Marlene Dietrich first started wearing tuxedos as part of her cabaret act in the 1930s until it became her signature look, saying, "I dress for the image. Not for myself, not for the public, not for fashion, not for men." It's notoriously the only outfit that Janelle Monae ever wears on stage, saying, "Honestly, I don't believe in menswear. I focus on what pieces are most timeless, transcendent, match my lifestyle, remain remarkable, and command intriguing attention across the room at an art gallery." There's a long-standing history of women rocking the tails and tie, and we agree with Janelle: The black and white tuxedo is timeless, elegant, and classic.
So, why was Louisiana teenager Claudettia Love in tears this weekend after being told she would not be allowed to wear a tuxedo to the prom?
Claudettia’s resume is impressive: She's a senior at Carroll High School with an all-star academic record and a full scholarship to attend Jackson State University after she graduates. She's also openly gay, which both she and her mother recently told their local newspaper The News Star, they think is the real root of the issue. "I feel like he's taking his values and throwing them on my daughter because of what her preference is and what she represents," Claudettia's mother Geraldine Jackson told reporters Friday, speaking about her meeting with Carroll H.S. principal Patrick Taylor. "That's his exact words. 'Girls wear dresses and boys wear tuxes, and that's the way it is.'"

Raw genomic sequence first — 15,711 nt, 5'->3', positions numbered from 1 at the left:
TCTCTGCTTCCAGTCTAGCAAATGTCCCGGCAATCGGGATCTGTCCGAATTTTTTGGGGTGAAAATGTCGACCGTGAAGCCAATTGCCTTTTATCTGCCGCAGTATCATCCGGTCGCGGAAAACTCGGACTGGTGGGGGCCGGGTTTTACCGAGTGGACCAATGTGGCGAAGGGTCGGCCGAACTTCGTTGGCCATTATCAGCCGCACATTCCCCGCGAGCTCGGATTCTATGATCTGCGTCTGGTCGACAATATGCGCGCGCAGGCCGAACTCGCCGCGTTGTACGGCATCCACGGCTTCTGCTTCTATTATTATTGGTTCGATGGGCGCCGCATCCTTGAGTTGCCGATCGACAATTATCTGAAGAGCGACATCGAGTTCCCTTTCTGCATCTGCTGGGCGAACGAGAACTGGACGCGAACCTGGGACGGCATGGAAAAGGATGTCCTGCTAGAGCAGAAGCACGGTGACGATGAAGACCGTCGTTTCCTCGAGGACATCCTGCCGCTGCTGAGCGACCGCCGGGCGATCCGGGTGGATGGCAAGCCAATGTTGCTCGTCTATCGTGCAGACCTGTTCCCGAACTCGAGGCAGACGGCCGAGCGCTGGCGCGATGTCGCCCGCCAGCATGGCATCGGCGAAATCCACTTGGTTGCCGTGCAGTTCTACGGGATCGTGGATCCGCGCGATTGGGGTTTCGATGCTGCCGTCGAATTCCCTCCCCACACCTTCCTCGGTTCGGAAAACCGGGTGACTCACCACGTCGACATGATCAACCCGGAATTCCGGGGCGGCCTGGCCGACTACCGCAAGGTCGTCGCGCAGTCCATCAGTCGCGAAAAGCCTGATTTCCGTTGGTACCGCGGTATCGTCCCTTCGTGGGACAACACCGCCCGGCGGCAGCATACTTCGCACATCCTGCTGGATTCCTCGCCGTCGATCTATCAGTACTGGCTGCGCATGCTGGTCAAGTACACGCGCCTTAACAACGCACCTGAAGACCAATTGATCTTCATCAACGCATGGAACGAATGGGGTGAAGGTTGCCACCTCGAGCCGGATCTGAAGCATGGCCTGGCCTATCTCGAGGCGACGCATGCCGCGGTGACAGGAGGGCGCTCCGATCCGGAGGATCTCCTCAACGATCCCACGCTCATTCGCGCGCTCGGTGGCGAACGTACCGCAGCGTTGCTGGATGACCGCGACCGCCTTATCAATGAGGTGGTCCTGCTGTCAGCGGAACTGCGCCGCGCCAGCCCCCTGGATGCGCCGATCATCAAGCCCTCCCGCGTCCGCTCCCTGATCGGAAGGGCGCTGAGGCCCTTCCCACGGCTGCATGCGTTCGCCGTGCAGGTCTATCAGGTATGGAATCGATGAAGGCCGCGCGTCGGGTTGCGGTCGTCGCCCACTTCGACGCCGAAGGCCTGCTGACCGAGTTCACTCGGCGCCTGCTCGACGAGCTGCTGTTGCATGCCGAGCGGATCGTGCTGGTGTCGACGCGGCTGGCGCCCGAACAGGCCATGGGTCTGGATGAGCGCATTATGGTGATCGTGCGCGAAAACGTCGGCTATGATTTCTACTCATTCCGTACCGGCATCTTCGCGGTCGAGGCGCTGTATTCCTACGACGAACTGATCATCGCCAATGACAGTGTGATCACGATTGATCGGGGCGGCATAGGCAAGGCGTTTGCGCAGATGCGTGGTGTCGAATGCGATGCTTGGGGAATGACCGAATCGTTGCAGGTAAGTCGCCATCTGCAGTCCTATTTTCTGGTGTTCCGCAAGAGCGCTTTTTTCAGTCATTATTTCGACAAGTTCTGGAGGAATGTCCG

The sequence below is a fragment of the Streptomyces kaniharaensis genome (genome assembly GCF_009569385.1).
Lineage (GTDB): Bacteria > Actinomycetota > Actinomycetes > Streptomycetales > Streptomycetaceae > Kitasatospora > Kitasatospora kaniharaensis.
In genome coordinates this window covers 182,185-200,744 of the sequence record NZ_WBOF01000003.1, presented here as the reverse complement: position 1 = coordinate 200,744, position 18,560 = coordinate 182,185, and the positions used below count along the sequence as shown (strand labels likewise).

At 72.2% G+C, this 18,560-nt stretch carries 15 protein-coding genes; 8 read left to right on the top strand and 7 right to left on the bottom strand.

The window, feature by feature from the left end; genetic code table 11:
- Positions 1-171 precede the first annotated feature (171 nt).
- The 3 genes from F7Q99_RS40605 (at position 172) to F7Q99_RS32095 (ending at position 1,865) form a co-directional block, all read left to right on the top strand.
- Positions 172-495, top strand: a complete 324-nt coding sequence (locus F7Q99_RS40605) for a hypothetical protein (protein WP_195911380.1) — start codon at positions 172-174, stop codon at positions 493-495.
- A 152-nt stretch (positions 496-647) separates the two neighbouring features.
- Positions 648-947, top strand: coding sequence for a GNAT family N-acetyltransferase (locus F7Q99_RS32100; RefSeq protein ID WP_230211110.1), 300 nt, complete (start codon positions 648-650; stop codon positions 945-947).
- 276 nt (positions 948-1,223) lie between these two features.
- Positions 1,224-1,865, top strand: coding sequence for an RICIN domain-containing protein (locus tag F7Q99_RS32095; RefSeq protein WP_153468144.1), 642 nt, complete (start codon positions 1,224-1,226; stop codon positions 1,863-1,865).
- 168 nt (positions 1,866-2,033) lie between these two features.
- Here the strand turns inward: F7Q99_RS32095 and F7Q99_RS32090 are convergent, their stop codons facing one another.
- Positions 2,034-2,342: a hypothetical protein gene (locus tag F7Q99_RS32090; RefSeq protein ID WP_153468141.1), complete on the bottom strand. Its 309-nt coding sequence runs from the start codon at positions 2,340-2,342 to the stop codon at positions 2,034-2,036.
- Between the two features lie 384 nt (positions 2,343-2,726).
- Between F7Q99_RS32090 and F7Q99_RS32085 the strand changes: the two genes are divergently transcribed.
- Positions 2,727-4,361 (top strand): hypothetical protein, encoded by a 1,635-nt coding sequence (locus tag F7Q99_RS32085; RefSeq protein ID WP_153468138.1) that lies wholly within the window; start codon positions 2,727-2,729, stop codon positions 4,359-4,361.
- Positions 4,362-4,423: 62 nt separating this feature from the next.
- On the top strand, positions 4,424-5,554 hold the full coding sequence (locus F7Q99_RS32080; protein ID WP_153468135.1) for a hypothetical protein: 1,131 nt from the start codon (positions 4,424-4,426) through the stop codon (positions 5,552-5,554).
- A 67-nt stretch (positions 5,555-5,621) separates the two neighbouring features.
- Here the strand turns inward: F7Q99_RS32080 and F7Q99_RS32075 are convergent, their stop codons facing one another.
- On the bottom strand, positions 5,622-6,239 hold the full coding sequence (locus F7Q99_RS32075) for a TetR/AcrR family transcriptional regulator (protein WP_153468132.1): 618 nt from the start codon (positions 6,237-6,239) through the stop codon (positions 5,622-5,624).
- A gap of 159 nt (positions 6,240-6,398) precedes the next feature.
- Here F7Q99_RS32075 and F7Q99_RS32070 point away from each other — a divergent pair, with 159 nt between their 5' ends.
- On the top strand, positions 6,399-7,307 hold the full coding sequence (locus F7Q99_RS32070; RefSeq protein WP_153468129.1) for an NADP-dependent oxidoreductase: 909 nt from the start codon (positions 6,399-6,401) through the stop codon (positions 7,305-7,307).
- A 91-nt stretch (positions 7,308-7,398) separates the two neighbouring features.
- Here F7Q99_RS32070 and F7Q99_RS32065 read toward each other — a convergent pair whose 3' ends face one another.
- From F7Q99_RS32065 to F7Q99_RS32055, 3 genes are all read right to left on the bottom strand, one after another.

Not only is that patently untrue—just ask recent dress code crusader Morgan Ball—but it's also unconstitutional. The American Civil Liberties Union has an entire section of their website dedicated to a "prom guide," where it explains that they receive calls each year from students who are denied access to their proms because they wish to bring a same-sex date or who are, like Claudettia, told that they must adhere to rigid gender norms in their dress and appearance. And while it might seem depressing that Claudettia's story is just one of many cases exactly like hers to make headlines, these previously fought battles have helped lay the groundwork for discriminatory policies to shift. Look no further than Tony Zamazal, the transgender teen who won the right to wear heels and dress to the prom last year, or Stacy Dawson, who crusaded for same-sex couples to be allowed entrance to his Missouri prom in 2013.
Fortunately, Claudettia’s story will have a happy ending—the National Center for Lesbian Rights just released a statement saying that the policy has been amended. In a state that has just introduced a bill much like the hotly-debated Indiana Religious Freedom Act, it's refreshing to hear that the School Board President spearheading the policy change (who also happens to be a minister) totally has Claudettia's back. "We've got to do what's right, and what is right is to allow this young lady to wear whatever she so desires to her senior prom."
Her tuxedo isn't the only thing that's a class act—so is the way Claudettia has handled the entire situation, stating, "The outpouring of support has been incredible and inspiring; it is a source of strength that I will keep with me as I move on the next phase of my education and life beyond high school."